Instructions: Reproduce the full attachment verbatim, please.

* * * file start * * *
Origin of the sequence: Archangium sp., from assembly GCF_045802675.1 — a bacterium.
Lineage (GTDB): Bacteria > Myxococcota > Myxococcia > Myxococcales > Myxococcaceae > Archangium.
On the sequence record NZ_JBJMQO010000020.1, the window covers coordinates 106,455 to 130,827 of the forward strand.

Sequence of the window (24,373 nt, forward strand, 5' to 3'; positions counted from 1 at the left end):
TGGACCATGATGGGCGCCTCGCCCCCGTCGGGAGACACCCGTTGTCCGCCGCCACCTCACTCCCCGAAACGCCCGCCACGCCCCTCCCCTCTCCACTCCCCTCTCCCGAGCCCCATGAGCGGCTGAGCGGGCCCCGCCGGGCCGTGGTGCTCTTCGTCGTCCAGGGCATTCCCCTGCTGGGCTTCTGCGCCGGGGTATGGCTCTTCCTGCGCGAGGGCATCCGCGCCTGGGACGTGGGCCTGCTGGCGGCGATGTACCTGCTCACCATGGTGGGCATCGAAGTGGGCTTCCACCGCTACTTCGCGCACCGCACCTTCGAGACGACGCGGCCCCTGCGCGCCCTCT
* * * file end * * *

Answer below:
Origin of the sequence: Archangium sp., from assembly GCF_045802675.1 — a bacterium.
Lineage (GTDB): Bacteria > Myxococcota > Myxococcia > Myxococcales > Myxococcaceae > Archangium.
On the sequence record NZ_JBJMQO010000020.1, the window covers coordinates 106,455 to 130,827 of the forward strand.

Sequence of the window (24,373 nt, forward strand, 5' to 3'; positions counted from 1 at the left end):
TGGACCATGATGGGCGCCTCGCCCCCGTCGGGAGACACCCGTTGTCCGCCGCCACCTCACTCCCCGAAACGCCCGCCACGCCCCTCCCCTCTCCACTCCCCTCTCCCGAGCCCCATGAGCGGCTGAGCGGGCCCCGCCGGGCCGTGGTGCTCTTCGTCGTCCAGGGCATTCCCCTGCTGGGCTTCTGCGCCGGGGTATGGCTCTTCCTGCGCGAGGGCATCCGCGCCTGGGACGTGGGCCTGCTGGCGGCGATGTACCTGCTCACCATGGTGGGCATCGAAGTGGGCTTCCACCGCTACTTCGCGCACCGCACCTTCGAGACGACGCGGCCCCTGCGCGCCCTCT